Unless it is part of a proper name.
their, there, they're
Know the difference.
there is, there are
Usuallly unnecessary, e.g. There are two choices facing the captain can be changed to The captain faces two choices.
Not Thimpu, Bhutan.
A term to be avoided. Use developing countries or poor countries instead.
Two words for fielding position in cricket.
Thrash means to beat soundly, thresh to beat out, e.g. grain, corn.
Not threshhold, but withhold not withold.
Tiananmen Square, not Tienanmen, in Beijing
One word in tennis.
Not Tigre, Ethiopia. The adjective is Tigrayan.
Not Timbuktou or Timbuctoo, Mali.
Abbreviations of time zones are acceptable providing the GMT equivalent is given.
BST (British Summer Time) = GMT +1
CET (Central European Time) = GMT +1
CDT (Central Daylight Time) = GMT -5
CST (Central Standard Time) = GMT -6
EST (Eastern Standard Time) = GMT -5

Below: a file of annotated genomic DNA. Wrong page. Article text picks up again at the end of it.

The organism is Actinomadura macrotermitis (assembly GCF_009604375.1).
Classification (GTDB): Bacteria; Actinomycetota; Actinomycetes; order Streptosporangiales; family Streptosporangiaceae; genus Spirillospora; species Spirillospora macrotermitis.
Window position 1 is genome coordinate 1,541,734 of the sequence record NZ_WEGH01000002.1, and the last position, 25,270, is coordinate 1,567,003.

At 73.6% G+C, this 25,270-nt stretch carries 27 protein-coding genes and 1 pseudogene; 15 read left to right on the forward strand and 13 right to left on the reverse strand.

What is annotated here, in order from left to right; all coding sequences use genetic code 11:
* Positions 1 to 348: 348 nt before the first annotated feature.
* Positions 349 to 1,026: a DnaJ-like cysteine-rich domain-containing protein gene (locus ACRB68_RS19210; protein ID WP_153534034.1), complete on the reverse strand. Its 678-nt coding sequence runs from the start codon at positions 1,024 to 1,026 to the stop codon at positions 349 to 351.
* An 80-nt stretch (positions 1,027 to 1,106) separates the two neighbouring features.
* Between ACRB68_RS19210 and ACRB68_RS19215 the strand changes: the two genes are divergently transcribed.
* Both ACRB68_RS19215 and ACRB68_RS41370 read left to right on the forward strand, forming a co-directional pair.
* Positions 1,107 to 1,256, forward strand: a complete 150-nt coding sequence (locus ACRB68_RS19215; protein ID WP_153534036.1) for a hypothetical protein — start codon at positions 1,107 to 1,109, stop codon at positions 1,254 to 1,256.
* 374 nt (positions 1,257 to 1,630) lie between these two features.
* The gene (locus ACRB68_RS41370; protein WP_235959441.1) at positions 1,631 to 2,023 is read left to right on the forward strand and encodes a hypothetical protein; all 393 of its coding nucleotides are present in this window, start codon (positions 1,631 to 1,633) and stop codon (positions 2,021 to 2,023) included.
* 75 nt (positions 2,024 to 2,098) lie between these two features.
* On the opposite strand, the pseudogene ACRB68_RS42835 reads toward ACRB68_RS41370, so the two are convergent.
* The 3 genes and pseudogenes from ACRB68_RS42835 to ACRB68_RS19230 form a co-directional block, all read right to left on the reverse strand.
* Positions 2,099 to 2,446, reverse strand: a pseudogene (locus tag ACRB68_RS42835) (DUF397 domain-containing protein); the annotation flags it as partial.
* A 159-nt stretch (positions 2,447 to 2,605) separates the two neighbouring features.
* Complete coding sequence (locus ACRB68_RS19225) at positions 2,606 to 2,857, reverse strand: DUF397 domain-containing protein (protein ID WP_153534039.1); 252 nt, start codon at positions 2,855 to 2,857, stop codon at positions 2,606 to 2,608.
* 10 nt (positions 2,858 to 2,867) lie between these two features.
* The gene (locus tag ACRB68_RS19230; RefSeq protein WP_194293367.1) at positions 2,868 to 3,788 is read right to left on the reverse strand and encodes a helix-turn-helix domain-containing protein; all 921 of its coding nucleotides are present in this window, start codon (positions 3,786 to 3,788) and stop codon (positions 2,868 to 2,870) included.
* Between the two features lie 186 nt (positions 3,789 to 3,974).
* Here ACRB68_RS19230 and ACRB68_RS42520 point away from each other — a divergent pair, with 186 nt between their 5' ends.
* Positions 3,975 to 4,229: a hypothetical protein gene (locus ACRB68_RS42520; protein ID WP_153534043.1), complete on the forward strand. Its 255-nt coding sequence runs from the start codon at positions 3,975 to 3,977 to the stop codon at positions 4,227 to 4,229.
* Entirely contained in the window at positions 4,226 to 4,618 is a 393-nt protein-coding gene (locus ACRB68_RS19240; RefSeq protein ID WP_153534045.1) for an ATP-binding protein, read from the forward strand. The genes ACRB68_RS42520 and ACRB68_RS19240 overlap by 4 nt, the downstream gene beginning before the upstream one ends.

MDT (Mountain Daylight Time) = GMT -6
MST (Mountain Standard Time) = GMT -7
PST (Pacific Standard Time) = GMT -8
When referring to times first give the local time by the 12-hour clock (without using the words local time) and follow it with a bracketed conversion to a 24-hour clock time for a specified time zone, e.g. ... will meet at 10 a.m. (1600 GMT). Use figures except for noon and midnight. Use a colon to separate hours and minutes, 3:15 p.m.
Use the style on Friday, on Saturday, on Sunday rather than the looser today, yesterday, tomorrow. However, in American style, it is He came Friday, not on Friday.
Do not use phrases like several months ago or recently which suggest we do not know when something happened or are too lazy to find out. Be precise – last August, on Feb. 2.
titbit, but in American style tidbit
Capitalise an official’s title when it immediately precedes the person’s name, but when the title follows the name or is used alone use lower case, e.g.: President Tom Smith but The president said: “I would like to welcome the British prime minister, Janet Courage.” See Military titles
titles of sports events